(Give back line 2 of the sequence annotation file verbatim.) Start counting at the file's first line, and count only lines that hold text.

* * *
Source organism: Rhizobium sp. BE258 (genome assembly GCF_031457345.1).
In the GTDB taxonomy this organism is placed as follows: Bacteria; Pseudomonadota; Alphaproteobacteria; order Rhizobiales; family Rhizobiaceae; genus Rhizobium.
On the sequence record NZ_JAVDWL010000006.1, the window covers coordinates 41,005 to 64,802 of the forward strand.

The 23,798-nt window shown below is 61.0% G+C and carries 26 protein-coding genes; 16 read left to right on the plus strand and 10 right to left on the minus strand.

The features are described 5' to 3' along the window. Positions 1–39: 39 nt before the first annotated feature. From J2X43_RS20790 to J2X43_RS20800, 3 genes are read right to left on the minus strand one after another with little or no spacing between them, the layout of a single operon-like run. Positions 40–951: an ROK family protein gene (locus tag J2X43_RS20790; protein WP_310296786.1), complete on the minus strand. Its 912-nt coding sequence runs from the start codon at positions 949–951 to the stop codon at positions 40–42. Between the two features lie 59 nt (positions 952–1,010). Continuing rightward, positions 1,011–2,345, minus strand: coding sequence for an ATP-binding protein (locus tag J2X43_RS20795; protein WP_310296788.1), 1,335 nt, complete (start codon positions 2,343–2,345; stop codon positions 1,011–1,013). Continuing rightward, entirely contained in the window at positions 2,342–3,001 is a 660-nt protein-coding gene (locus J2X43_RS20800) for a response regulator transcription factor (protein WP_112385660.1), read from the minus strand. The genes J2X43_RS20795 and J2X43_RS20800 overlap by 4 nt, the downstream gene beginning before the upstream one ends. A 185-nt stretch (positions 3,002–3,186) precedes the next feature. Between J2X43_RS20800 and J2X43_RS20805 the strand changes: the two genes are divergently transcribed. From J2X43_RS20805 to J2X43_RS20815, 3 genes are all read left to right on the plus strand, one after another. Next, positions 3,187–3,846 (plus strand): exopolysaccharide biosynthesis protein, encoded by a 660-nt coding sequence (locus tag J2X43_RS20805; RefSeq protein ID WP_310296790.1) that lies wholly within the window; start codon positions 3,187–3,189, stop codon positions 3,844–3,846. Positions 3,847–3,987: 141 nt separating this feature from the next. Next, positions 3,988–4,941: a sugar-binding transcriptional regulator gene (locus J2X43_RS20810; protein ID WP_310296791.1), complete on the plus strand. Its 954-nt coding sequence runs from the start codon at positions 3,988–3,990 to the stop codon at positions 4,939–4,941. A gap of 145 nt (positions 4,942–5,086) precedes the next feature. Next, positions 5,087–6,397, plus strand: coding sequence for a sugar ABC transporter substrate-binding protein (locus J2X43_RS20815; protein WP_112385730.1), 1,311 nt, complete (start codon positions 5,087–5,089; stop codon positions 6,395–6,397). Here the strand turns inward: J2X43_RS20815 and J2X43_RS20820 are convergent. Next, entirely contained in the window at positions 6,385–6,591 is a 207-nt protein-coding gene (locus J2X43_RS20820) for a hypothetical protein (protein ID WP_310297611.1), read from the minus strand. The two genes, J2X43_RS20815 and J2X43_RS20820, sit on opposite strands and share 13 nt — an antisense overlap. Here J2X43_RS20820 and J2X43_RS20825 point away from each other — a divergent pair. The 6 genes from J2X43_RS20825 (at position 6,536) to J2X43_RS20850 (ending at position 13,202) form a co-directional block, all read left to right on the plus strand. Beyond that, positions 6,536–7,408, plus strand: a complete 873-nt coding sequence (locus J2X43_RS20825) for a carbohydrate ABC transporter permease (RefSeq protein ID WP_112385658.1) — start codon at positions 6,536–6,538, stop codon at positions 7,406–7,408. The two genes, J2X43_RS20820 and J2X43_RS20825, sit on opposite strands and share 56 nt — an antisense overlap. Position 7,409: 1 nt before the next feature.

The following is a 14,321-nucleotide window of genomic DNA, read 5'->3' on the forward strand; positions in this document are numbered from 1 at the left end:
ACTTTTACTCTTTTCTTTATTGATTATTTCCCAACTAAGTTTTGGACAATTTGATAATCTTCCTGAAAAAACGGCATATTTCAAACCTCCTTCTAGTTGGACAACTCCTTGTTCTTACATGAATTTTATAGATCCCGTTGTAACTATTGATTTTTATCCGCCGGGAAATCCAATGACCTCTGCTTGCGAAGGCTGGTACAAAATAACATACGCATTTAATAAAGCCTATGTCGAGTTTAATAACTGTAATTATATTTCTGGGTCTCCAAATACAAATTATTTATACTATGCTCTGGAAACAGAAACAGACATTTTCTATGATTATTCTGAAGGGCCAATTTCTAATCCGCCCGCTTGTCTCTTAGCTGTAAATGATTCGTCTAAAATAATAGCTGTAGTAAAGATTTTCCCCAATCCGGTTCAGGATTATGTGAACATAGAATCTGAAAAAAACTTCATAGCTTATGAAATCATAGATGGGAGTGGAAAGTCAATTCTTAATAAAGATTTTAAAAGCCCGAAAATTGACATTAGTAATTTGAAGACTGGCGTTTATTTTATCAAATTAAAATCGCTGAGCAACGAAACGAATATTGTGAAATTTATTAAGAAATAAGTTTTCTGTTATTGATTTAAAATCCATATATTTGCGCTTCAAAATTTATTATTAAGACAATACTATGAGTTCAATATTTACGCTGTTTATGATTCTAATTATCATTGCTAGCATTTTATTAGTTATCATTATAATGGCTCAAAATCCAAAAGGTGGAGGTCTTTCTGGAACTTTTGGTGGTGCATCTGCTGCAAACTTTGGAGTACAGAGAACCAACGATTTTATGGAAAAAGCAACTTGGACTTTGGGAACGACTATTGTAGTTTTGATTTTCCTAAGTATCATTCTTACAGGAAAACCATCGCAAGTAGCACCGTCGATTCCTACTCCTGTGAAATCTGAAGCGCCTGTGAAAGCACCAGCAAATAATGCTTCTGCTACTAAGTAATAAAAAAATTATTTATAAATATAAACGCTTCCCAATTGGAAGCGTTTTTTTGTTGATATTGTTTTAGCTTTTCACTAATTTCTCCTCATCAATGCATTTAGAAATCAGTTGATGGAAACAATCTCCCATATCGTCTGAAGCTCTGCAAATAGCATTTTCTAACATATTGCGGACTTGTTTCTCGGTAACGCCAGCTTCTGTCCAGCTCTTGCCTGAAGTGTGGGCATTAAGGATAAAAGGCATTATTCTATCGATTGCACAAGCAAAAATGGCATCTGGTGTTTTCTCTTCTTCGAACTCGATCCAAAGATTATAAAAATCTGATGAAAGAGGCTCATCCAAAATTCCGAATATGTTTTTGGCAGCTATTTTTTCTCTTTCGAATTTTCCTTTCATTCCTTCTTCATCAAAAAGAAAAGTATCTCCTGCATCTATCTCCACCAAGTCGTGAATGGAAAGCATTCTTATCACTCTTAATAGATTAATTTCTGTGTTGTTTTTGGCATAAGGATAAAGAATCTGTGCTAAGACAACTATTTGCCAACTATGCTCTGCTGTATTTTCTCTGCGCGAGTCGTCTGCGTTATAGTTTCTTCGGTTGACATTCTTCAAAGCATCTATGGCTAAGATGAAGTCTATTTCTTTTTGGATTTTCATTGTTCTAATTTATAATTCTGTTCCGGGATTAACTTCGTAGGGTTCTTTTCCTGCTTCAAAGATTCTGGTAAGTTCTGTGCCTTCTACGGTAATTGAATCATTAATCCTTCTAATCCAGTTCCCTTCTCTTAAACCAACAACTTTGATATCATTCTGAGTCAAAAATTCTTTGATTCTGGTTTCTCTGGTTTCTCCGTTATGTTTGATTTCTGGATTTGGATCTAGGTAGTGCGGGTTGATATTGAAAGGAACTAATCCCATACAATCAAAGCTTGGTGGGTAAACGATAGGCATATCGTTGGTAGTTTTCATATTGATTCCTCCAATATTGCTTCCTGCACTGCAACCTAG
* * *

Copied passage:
In the GTDB taxonomy this organism is placed as follows: Bacteria; Pseudomonadota; Alphaproteobacteria; order Rhizobiales; family Rhizobiaceae; genus Rhizobium.